When Scott took over the WTA helm in early 2003 after years as a player and executive on the men's tour, he arranged one-on-one conversations with a number of top players. He met with Venus and her sister Serena separately at an exhibition event in Florida.
Venus brought up the issue of equal prize money, unsolicited. "She said she wanted to see it in her lifetime," Scott said. "It was an important principle for her. I immediately pivoted and said, 'If we're going to do this, I'm going to need your help.'"
Williams was willing. She had spent a couple of years on the WTA Players' Council by then, witnessing the annual "routine stamp of rejection" for equal pay at Slams. "You know, when you start playing tennis, you don't imagine there's a whole bureaucracy behind the tournaments and all of that. You just think about winning the cups," she told espnW.com. "I like to be busy. It's not always easy because the schedule gets busy, especially the more successful you are, the more demands you have. But it's definitely worth the sacrifice.
"I found myself at the forefront," Williams said of the campaign. "A lot of players were not comfortable talking about equal prize money for whatever reason, or maybe weren't able to express exactly how they felt. But I was. We started planning things around me being the lead."
Billie Jean King, the seminal crusader for equality, got to know Williams during her years as U.S. Fed Cup captain. They formed a bond based partly on their backgrounds as Southern California "public court kids," as director DuVernay put it, one from Long Beach, the other from Compton. King made a point of talking to players about the history of women's tennis, financial and otherwise, but never tried to suggest that Venus take on a specific mission or pick up her torch. She thinks Williams had an innate sense of fairness that led her down that path and absorbed the rest by osmosis.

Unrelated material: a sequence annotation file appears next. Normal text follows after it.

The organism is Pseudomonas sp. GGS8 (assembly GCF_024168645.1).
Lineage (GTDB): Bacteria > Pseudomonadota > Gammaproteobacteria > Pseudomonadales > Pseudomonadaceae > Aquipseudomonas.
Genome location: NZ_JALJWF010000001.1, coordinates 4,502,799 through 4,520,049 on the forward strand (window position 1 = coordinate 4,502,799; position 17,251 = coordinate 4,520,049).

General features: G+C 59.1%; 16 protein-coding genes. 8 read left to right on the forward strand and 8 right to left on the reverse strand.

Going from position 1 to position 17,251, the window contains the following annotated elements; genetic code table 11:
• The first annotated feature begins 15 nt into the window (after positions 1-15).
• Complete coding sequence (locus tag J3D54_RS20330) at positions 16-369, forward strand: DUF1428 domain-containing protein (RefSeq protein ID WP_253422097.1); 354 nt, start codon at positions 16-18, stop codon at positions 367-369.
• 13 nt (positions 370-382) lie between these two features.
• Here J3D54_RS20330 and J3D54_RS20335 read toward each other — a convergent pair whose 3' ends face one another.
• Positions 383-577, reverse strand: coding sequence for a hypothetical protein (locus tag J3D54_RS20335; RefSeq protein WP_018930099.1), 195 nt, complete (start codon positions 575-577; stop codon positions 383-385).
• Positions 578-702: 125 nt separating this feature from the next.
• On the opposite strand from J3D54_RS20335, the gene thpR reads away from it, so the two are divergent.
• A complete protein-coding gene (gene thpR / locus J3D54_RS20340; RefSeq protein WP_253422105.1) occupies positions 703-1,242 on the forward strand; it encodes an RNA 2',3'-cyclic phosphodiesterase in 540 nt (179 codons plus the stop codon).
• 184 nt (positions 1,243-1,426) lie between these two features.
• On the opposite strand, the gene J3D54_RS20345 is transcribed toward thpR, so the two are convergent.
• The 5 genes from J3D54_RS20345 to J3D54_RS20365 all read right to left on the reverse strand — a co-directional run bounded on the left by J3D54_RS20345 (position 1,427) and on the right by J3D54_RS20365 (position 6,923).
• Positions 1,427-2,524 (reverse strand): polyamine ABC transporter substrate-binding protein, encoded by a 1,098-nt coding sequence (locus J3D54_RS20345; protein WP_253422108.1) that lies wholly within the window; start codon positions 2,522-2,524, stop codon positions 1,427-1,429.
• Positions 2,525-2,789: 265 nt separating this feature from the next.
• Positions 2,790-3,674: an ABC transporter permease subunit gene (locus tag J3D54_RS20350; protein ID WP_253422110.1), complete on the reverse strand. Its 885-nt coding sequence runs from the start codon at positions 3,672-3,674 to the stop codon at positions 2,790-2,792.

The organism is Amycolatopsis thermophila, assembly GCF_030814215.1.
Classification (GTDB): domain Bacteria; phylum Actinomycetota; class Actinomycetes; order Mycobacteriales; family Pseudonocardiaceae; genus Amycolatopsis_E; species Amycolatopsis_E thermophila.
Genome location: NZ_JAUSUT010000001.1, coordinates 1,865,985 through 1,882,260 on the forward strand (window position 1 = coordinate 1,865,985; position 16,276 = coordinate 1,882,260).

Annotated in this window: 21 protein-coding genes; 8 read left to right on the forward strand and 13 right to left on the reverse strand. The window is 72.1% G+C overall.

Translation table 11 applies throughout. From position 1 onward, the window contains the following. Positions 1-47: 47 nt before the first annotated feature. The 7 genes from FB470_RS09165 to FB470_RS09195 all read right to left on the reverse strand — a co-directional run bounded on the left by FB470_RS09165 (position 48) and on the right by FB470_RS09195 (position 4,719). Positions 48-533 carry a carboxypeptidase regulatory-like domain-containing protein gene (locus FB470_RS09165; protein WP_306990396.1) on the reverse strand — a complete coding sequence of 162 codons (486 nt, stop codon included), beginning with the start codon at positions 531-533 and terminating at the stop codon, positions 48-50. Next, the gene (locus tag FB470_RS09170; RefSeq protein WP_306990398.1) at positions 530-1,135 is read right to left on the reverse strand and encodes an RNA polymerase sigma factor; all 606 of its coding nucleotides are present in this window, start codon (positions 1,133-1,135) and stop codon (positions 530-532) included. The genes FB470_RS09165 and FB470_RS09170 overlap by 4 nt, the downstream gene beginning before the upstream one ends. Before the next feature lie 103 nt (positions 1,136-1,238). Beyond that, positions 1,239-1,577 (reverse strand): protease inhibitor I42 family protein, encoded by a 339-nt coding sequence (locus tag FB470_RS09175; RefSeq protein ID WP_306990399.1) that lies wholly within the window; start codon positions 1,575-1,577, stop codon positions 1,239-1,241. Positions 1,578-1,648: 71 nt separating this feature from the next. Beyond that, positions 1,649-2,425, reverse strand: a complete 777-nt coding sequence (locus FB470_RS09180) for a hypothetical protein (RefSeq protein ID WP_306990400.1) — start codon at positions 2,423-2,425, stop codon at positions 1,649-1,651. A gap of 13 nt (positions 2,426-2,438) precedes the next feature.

"She processes a lot -- she goes away and thinks after you have a discussion with her," King said. "She asked me about prize money. In thinking about how to make a difference, that was the obvious one. It was the right time, she was the right player, [Wimbledon's grass] was her surface and it was the right moment in history."
In early 2006, Scott and the WTA leadership began lobbying top politicians in the United Kingdom, commissioning polls (one showed that 80 percent of British citizens favored equal pay) and writing letters. But the effort remained largely under the radar, absent from media coverage, until the opening Monday of Wimbledon.
In an op-ed piece that appeared in the Times of London, Williams hammered at Wimbledon's rationale, saying the club had relegated women to second-class status. She parried every argument that had been launched against equal pay, pointing out most importantly that women were given equal billing at the Slam events and thus implicitly created equal value for the tournament.
"Nobody knew the piece would be so powerful," said Williams. She said she wrote it with input from the WTA and called it a "group effort, a coming together of the minds."
"It was just about really trying to express what it felt like to be treated unequally," she said. "It just took on its own life."
Several prominent British politicians spoke out the same month. Tessa Jowell, then-Secretary of State for Culture, Media and Sport, wrote to the AELTC, then used a youth sports program launch as an opportunity to declare, "We are long past the time where it's acceptable for there to be discrimination between the rewards for men and women ... Men and women should compete on equal terms and be rewarded on equal terms whether it be on the tennis court, the shop floor, in the office, running track or anywhere else."
She was backed by Trade and Industry Secretary Patricia Hewitt. "Wimbledon seems to have got stuck several decades back in the last century, when it was just taken for granted that women were the junior partners to men, that they were rewarded less and that their work was less valuable than men's work," Hewitt told The Times of London. "We don't accept that in law for employees. We challenge it where we find it. It's a pity that Wimbledon -- an organization that holds a major position in our national life -- hasn't caught up."